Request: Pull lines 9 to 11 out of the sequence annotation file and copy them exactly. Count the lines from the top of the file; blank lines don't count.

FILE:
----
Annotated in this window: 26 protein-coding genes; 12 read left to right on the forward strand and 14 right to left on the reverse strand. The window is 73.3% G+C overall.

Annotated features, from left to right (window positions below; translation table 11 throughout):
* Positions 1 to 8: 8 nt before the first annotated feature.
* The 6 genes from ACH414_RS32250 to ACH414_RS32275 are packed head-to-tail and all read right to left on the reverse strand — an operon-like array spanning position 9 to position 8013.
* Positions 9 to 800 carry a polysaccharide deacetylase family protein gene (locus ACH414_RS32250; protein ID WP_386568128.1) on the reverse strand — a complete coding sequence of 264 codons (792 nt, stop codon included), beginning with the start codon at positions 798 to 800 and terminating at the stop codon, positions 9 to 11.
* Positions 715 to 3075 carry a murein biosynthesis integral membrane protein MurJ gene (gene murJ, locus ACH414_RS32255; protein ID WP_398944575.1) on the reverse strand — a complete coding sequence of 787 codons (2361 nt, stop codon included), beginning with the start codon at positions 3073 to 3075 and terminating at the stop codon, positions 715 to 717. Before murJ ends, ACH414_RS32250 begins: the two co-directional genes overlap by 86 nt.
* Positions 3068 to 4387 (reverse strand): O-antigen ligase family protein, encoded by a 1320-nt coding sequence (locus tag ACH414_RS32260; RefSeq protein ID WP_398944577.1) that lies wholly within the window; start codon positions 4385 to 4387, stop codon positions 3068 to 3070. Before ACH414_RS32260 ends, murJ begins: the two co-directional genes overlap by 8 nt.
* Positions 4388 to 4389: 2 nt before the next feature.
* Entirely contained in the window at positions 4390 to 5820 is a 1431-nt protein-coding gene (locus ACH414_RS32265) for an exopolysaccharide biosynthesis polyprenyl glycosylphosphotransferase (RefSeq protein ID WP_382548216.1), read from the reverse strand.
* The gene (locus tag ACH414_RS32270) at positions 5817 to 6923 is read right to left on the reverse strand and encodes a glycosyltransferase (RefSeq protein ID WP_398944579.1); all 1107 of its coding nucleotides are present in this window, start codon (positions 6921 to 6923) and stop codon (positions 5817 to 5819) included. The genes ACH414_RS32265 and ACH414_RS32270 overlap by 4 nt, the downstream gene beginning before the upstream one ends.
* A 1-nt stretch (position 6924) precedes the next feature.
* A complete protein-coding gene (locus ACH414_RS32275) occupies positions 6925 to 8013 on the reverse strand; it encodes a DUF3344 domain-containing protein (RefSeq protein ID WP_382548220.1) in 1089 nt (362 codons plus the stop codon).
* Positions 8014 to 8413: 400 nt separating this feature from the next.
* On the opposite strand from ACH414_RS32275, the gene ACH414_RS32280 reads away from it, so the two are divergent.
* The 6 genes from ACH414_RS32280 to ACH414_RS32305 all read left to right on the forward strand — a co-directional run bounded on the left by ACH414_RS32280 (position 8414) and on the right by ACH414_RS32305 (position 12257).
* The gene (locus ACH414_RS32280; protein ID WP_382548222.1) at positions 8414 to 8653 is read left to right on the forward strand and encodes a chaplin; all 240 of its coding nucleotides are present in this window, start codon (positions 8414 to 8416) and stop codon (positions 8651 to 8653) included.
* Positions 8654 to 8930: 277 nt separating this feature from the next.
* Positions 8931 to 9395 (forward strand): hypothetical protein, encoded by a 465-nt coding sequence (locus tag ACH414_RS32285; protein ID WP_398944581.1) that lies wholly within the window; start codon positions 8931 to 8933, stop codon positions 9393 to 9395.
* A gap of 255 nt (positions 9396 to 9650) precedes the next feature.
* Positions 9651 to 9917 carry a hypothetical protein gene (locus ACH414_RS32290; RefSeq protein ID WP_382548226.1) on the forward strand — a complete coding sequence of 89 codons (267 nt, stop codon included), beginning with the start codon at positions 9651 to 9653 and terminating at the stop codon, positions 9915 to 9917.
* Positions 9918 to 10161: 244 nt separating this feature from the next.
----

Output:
* Entirely contained in the window at positions 4390 to 5820 is a 1431-nt protein-coding gene (locus ACH414_RS32265) for an exopolysaccharide biosynthesis polyprenyl glycosylphosphotransferase (RefSeq protein ID WP_382548216.1), read from the reverse strand.
* The gene (locus tag ACH414_RS32270) at positions 5817 to 6923 is read right to left on the reverse strand and encodes a glycosyltransferase (RefSeq protein ID WP_398944579.1); all 1107 of its coding nucleotides are present in this window, start codon (positions 6921 to 6923) and stop codon (positions 5817 to 5819) included. The genes ACH414_RS32265 and ACH414_RS32270 overlap by 4 nt, the downstream gene beginning before the upstream one ends.
* A 1-nt stretch (position 6924) precedes the next feature.